A hefty charge related to declines in its stock price this year and declines in its defense business caused Engility [EGL] to record a nearly $300 million non-cash goodwill charge in its fourth quarter, leading to a loss in the quarter and for all of 2015, the company reported on Thursday.

The $292 million impairment charge was higher than originally expected and stems from a disparity between the initial fair value estimate and subsequent market capitalization related a bigger than expected drop in the company’s share price following the release of its 2016 guidance in January. Engility in January warned of a potential $125 million to $250 million non-cash goodwill impairment charge related to declines in its legacy defense business.

John Hynes, president and chief operating officer of Engility. Photo: Engility
John Hynes, president and chief operating officer of Engility. Photo: Engility

Despite the charge, company officials said on Thursday’s earnings call that there is no change in the business operating environment, plan or outlook for this year.

The net loss in the quarter was $238.9 million, $6.53 earnings per share, versus net income of $2.5 million (14 cents EPS) a year ago. Adjusting for the charge and costs related to Engility’s acquisition of TASC one year ago, earnings were $25 million, 66 cents EPS, topping consensus estimates by 8 cents per share.

Sales in the quarter were $537 million, a 40 percent increases from $319.5 million a year ago, driven entirely by the acquisition of TASC. Organic revenue declined nearly 9 percent.

Engility acquired TASC last February for $1.3 billion, lessening the company’s dependence on the Defense Department and increasing its presence in the intelligence community and federal civilian government.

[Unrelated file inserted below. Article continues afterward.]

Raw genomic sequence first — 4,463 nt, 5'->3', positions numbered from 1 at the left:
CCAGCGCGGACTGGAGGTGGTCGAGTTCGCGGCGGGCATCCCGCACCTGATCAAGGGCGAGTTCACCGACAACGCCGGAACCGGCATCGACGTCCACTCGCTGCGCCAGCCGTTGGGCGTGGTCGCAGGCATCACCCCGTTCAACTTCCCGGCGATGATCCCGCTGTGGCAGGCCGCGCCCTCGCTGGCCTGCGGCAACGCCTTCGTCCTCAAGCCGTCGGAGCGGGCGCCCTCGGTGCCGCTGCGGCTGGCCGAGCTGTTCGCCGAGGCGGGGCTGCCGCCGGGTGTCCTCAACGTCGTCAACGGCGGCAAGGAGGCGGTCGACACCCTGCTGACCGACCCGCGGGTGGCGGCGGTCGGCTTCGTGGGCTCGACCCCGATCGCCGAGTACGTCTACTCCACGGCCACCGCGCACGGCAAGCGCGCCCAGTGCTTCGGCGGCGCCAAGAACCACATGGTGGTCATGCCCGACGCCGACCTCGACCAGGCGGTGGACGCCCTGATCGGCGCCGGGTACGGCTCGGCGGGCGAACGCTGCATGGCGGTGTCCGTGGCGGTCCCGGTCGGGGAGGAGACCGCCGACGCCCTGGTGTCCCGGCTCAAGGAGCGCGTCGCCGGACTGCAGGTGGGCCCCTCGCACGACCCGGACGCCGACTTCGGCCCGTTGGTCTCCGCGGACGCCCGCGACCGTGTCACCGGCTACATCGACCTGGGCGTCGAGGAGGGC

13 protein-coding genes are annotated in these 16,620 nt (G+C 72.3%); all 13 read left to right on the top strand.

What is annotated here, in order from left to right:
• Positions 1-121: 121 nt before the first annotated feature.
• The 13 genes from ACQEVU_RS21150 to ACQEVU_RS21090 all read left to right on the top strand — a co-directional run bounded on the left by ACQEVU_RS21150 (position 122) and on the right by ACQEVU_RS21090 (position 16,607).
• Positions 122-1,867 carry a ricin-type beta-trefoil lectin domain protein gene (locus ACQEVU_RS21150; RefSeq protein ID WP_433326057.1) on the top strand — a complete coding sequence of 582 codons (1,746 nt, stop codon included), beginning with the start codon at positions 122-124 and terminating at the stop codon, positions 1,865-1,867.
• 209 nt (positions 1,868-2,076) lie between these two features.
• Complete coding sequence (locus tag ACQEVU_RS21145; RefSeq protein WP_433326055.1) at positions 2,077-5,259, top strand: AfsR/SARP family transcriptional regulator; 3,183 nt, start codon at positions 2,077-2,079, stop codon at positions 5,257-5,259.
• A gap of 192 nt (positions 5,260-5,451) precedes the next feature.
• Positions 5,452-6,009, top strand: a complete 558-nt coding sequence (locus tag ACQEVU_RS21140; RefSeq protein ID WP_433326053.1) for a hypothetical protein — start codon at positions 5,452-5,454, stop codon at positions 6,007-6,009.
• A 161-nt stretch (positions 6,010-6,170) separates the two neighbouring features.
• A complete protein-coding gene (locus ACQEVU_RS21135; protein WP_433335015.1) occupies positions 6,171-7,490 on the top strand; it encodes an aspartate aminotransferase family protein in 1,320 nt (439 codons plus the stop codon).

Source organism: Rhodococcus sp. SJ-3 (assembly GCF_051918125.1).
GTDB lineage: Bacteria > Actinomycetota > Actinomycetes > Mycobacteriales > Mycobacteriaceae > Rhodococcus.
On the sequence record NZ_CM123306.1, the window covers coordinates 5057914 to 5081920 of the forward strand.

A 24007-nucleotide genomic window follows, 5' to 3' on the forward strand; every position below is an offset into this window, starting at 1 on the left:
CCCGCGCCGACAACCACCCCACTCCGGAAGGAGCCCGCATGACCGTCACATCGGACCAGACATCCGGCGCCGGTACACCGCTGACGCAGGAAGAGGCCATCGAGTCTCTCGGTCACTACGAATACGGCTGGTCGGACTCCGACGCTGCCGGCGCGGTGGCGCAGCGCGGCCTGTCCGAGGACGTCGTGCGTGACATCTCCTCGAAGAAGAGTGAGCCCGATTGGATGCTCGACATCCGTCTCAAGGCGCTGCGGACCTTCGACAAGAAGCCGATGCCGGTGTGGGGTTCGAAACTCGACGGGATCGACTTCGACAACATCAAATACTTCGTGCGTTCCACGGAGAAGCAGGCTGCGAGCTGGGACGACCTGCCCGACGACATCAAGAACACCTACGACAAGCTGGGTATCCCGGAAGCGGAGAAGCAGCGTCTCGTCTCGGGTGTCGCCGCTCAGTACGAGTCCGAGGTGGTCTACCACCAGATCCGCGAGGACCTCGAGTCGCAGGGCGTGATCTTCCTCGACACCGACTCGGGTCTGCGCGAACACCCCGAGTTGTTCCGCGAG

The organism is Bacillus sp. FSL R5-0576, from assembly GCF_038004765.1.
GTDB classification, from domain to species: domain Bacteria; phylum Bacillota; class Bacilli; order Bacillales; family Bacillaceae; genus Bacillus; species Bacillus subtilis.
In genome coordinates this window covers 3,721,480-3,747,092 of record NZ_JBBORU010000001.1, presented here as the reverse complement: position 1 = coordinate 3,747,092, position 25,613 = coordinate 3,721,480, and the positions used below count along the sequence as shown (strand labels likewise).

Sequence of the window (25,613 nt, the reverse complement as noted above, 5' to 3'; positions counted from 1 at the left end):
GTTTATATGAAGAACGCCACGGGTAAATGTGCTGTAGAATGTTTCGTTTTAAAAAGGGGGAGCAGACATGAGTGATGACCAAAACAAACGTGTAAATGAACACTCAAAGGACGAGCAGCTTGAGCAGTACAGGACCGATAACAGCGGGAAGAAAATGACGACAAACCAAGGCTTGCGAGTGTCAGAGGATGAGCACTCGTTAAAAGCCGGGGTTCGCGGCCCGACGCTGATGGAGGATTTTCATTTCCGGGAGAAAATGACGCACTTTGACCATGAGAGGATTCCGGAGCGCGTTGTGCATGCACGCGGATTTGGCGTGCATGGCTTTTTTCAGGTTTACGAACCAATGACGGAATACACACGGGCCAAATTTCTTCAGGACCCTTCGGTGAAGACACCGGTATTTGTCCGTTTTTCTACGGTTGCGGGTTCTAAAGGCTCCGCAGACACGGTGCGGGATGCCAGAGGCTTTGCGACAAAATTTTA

Growth drivers for the business are intelligence, space, and the federal civilian government, John Hynes, Engility’s president and chief operating officer, said on the earnings call.

“We believe these markets are better funded and will benefit from our competitive contract bid rates,” Hynes said. He also said the company expects to benefit from improving market conditions.

The company maintained its guidance for this year with sales forecast to be between $2 billion and nearly $2.2 billion with per share earnings between 3 and 18 cents. In 2015 sales were $2.1 billion and the company lost $235.4 million ($7.02 EPS).

Engility sees a return to growth, all of it organic, in 2017 and again in 2018. The company didn’t provide out-year guidance but Wayne Rehberger, chief financial officer, said the objective is low to mid-single digit sales growth in 2017 and 2018.

Hynes said that given the company’s new scale following the TASC deal, Engility can now pursue larger contracts and is in the process of submitting bids on a “handful” of opportunities worth nearly $1.5 billion. He declined to discuss on the call what programs the company is bidding on but said they are the largest it has ever pursued since it was spun out of L-3 Communications [LLL] in July 2012.

On Monday Engility announced it was changing its leadership, letting go of former CEO Anthony Smeraglinolo and replacing him with Lynn Dugle, the former president of Raytheon’s [RTN] Intelligence, Information and Services segment. Hynes said Dugle’s appointment has been well received by the company’s customers.

Dugle begins her new duties on March 21. She has been a member of Engility’s board since last February and was on the board of TASC for a year before the acquisition. She left Raytheon a year ago.

Engility’s funded backlog at the end of December stood at $784 million, up 23 percent from $602 million at the end of 2014. Operating cash flow for the year was $48 million.